Monday, August 27, 2007


“I love talking about nothing. It is the only thing I know anything about.” Oscar Wilde

Murphy’s law determines that when all is said and done, a good deal more is actually said, rather than done and this is particularly so of our community. That we are a nation of talkers must not be doubted and for this facet of our identity, we have our noble ancient ancestors to thank, for they enjoyed nothing more than to sit, consume various delectable comestibles, sip the juice of the vine and discuss the nature of things. That was known in times ancient, as a symposium. Today, with the barbarous intrusion of playing cards and worry beads into the picture, most probably by Ishmaelite major-domos, it is known as a “kouventa tou kafeneiou” though it still substantively retains its primeval hypostasis.
That our people have such a propensity for talking, rather than doing, was identified early on in the piece by Plato, who considered the possibility that his compatriots could talk themselves out of existence: “How can you prove whether at this moment we are sleeping, and all our thoughts are a dream; or whether we are awake, and talking to each other in a walking state?” Had Plato been around today, apart from most likely being sued by the American toy giant Hasbro for impinging upon their trademark of the non-toxic petroleum distillate compound similar in texture to bread dough that has been sold as a children's toy around the world for over half century, he could have plausibly addressed this question to Parliament. For the word Parliament derives its etymology from the Old French parlement meaning “speaking, talk.” Contrast this with our own word for its Hellenic corollary: «Βουλή» which means “will or determination” and you rightly ponder who these βουλευτές actually are, as well as what they have done with the real parliamentarians. One is however reassured with the consideration that these terms complement each other in so far as parliamentarians may be classified either as thinkers or talkers. Doing, is the preserve of the public service, which must be jealously safeguarded if the whole Westminster System is not to come crashing down with the assorted crazed hordes of Gog and Magog blighting our civilization as only blighters who have been cooped up in the Caucasus by Alexander the Great for an eternity can.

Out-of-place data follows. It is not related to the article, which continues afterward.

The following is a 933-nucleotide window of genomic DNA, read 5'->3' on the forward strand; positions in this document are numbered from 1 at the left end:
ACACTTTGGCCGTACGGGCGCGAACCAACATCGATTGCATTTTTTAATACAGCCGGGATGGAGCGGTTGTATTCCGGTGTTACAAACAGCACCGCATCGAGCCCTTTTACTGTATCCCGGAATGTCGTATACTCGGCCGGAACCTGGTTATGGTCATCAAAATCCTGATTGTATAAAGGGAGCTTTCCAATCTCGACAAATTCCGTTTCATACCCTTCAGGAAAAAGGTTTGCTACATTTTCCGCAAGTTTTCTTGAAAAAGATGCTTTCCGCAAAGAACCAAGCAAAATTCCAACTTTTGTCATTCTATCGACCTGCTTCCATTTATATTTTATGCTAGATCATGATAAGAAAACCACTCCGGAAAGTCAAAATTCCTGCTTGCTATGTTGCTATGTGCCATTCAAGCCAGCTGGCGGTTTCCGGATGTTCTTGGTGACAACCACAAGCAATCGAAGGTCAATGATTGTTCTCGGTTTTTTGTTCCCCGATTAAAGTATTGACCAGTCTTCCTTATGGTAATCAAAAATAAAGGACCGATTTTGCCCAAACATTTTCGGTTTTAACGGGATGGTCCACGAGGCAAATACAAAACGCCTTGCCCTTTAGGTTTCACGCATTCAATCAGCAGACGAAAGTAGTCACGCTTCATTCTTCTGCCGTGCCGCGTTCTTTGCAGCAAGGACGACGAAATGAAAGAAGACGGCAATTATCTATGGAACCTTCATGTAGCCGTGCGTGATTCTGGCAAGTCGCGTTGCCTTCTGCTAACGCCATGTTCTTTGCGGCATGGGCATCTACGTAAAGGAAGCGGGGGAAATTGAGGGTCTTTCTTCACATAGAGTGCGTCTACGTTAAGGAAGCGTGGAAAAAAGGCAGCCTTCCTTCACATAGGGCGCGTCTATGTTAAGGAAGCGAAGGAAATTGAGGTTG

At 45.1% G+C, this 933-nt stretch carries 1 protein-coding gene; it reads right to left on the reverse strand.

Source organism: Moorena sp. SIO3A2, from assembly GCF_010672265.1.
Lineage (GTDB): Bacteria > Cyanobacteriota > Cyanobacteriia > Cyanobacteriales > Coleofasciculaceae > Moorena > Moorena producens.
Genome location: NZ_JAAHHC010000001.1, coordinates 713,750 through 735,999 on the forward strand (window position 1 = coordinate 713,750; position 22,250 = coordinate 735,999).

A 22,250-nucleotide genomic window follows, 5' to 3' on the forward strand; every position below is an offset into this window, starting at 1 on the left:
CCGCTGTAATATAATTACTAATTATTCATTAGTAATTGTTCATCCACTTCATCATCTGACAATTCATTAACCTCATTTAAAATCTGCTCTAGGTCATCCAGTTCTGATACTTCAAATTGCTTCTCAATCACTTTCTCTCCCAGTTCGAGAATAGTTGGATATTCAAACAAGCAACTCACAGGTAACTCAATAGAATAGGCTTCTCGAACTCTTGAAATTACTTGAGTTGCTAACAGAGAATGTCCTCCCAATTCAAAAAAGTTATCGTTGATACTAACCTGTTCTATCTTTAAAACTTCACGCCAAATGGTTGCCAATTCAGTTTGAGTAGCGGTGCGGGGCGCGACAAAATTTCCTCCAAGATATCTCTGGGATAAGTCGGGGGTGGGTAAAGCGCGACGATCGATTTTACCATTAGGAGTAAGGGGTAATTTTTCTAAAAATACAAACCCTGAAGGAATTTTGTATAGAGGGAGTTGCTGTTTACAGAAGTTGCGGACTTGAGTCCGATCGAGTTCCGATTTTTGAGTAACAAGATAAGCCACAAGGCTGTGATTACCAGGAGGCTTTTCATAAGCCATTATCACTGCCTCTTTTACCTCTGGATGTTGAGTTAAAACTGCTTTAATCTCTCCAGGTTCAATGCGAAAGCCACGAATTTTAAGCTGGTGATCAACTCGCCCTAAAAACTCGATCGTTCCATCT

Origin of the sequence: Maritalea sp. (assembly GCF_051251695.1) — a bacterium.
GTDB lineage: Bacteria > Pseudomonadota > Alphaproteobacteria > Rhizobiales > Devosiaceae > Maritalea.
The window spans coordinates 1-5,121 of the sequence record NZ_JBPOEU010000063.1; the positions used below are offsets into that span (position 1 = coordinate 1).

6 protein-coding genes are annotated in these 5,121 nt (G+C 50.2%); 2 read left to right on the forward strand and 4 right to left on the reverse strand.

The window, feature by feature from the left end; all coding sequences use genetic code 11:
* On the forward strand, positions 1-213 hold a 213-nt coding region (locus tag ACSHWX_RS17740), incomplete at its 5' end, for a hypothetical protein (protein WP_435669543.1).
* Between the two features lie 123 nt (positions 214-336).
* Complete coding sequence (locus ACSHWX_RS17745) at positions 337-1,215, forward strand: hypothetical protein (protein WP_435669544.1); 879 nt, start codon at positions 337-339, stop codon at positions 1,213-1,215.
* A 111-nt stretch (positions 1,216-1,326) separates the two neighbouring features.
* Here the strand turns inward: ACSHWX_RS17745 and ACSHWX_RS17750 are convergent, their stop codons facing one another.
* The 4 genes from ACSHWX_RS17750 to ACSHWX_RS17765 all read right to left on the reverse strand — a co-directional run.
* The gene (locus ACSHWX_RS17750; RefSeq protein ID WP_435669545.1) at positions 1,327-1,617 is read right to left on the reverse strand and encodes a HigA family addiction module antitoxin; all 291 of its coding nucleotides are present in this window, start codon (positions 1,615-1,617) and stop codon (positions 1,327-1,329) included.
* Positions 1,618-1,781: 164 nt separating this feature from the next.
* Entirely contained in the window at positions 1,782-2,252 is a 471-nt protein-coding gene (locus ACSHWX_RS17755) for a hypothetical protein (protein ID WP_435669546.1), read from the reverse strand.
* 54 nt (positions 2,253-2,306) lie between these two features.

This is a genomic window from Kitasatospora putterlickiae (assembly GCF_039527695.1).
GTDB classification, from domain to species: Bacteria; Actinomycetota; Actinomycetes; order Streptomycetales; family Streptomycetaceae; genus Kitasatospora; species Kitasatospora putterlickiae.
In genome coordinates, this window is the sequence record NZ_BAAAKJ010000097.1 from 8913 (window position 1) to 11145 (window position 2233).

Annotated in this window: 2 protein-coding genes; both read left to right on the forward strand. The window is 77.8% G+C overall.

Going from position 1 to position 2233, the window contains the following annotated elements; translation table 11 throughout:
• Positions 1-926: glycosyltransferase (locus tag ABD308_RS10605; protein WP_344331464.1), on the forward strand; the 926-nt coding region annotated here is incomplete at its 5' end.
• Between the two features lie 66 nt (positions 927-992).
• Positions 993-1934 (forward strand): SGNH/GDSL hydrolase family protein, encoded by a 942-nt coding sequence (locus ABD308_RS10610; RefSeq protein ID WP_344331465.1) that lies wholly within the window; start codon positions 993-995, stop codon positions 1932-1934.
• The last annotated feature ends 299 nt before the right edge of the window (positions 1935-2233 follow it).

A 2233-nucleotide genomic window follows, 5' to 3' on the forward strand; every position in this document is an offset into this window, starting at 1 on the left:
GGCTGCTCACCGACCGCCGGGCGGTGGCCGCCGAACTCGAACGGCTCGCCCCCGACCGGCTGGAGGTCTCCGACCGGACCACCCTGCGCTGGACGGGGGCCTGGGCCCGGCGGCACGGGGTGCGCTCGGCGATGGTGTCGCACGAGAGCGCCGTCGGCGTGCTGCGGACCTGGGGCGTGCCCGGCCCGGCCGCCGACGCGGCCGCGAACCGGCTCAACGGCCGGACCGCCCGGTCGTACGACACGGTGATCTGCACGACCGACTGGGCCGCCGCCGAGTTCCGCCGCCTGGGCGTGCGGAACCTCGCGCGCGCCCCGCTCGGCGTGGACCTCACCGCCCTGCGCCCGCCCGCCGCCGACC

There was a plethora of parliamentarians at the recent Cypriot Youth Forum, an extraordinary initiative of the youth of the Cypriot Community of Melbourne. Its convening comes at a time when youth participation in Greek community affairs has reached such a level that it seems almost impossible to resuscitate it and when youth forum after youth forum, packed full of showcase elitist neo-Greeks, who serve only to self-righteously preen their Hellenism before others, have assisted no one. The convenors of past youth forums have generally not been representative of the vast corpus of Greeks out there who are not involved in the organised community.
It is short sighted to suggest that young Greeks consciously make the choice not to get involved. Rather, it is the case, that fewer and fewer youth are exposed to the Greek community per se. The focus needs to be on making sure that these persons will not be left out of the loop as it were. Instead, in the past, we have continuously employed the services of ‘youth leaders’ of the Greek community who fit a certain stereotype: educated, with good jobs and dynamic – perfect to take home to one’s mother. This is not to say that these people’s commentary and opinions do not provide a valuable insight. It does however mean, that those who do not fit into the ‘desirable’ stereotype, remain without a voice as their so-called representatives are out of touch with them. This in turn ensures the perpetuation of the same ‘token youth’ and the exclusion of all others.